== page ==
Cystic Fibrosis

Cystic fibrosis is an inherited condition that causes severe damage to the cells that produce mucus, sweat and digestive juices, resulting in severe damage to the lungs and the digestive system. It is most common in white people with Northern European ancestry, but is also found in African Americans, Hispanics and Native Americans. It is rare in Asians and Middle Eastern people. Better screening and improved treatments for the symptoms of cystic fibrosis now allows people with the condition to enjoy a better quality of life than in the past. Most people with CF live into their 20s and 30s, and some are living into their 40s and 50s.

Symptoms and Complications

The characteristic symptoms of cystic fibrosis may appear as early as infancy or as late as young adulthood. They vary in severity, even in the same person. Today, newborns are routinely screened for cystic fibrosis in the nursery, so parents are aware they have the condition before symptoms develop and can begin treatment immediately. However, it’s still important to be aware of the symptoms for those people who were born before the newborn screening was widespread. The symptoms and signs of cystic fibrosis include:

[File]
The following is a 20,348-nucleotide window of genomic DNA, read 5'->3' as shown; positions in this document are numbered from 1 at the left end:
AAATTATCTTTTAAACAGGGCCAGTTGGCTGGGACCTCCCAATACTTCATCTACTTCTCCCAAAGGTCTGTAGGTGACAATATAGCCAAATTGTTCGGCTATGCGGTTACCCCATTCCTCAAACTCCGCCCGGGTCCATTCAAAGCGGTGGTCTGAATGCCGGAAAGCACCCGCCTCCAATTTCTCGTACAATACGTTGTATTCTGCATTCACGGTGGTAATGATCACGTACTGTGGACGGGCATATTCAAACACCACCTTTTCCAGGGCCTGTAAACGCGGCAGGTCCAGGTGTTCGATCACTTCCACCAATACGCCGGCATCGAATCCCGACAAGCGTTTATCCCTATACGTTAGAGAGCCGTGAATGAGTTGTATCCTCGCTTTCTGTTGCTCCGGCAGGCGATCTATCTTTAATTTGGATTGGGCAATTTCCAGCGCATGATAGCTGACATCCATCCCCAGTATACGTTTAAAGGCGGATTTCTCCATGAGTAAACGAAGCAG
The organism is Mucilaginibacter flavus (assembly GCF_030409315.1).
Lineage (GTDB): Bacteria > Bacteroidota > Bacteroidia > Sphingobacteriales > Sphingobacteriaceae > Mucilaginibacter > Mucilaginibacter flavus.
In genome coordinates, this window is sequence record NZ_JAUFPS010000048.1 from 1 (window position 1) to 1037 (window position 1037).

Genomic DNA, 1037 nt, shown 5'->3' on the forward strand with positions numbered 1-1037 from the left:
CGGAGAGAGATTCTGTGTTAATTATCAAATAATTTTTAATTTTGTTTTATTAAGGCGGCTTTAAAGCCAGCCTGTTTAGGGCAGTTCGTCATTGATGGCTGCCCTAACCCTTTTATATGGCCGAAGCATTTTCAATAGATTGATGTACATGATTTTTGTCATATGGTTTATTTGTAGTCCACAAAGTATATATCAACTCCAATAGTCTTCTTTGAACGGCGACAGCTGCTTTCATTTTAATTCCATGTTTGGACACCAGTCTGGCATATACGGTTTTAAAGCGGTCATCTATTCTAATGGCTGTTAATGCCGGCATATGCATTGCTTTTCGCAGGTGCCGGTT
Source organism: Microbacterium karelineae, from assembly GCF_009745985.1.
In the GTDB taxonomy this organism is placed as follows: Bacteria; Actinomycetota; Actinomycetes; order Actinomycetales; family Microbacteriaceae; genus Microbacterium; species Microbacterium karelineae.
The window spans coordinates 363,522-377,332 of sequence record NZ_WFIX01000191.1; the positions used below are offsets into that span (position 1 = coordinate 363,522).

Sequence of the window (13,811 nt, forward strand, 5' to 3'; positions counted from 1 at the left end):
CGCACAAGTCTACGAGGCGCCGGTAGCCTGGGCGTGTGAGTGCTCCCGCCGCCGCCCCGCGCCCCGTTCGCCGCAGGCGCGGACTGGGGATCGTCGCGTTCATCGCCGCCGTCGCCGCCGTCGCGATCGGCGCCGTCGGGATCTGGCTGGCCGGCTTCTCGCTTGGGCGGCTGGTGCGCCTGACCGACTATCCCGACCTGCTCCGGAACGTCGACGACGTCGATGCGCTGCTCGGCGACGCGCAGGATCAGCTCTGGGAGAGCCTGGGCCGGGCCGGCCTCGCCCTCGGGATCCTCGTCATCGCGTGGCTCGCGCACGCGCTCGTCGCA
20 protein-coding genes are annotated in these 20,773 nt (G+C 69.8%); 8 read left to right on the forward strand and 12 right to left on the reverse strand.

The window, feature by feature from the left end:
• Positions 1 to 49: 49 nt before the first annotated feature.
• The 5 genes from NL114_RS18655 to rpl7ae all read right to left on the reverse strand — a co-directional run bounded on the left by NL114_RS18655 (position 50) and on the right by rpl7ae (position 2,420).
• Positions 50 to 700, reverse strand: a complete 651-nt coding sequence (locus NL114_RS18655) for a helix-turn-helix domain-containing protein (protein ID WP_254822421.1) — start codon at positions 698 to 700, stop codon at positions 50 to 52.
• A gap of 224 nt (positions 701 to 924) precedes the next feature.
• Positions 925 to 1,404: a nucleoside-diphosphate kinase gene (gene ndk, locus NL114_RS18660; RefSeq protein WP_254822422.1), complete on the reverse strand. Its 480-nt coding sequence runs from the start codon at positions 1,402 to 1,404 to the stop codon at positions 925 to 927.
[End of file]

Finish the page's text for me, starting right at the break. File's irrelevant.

* High salt levels in perspiration: to the point where parents can taste the salt when they kiss their children

* Persistent cough: that produces thick spit and mucus

* Wheezing

* Breathlessness

* Repeated lung infections

* Inflamed nasal passages

* Decrease in ability to exercise

* Foul-smelling, greasy stools

* Poor weight gain

* Intestinal blockage

* Severe constipation

* Rectal prolapse: caused by frequent straining to pass stool

Risk Factors and Causes

Cystic fibrosis is an inherited disease that is caused by a mutation in a specific gene. The mutation changes a protein that regulates the movement of salt in and out of the cell, resulting in thick, sticky mucus in the lungs, digestive system and reproductive system.


There is currently no known cure for cystic fibrosis. Treatment aims to reduce symptoms and complications of the disease. Managing cystic fibrosis effectively requires a combination of drugs, chest physical therapy, pulmonary rehabilitation and, in some cases, surgery. In addition, there are a number of alternative therapies that may be helpful for children and adults with cystic fibrosis. Emerging therapies for cystic fibrosis include stem cell therapy, gene therapy and CFTR modulation.

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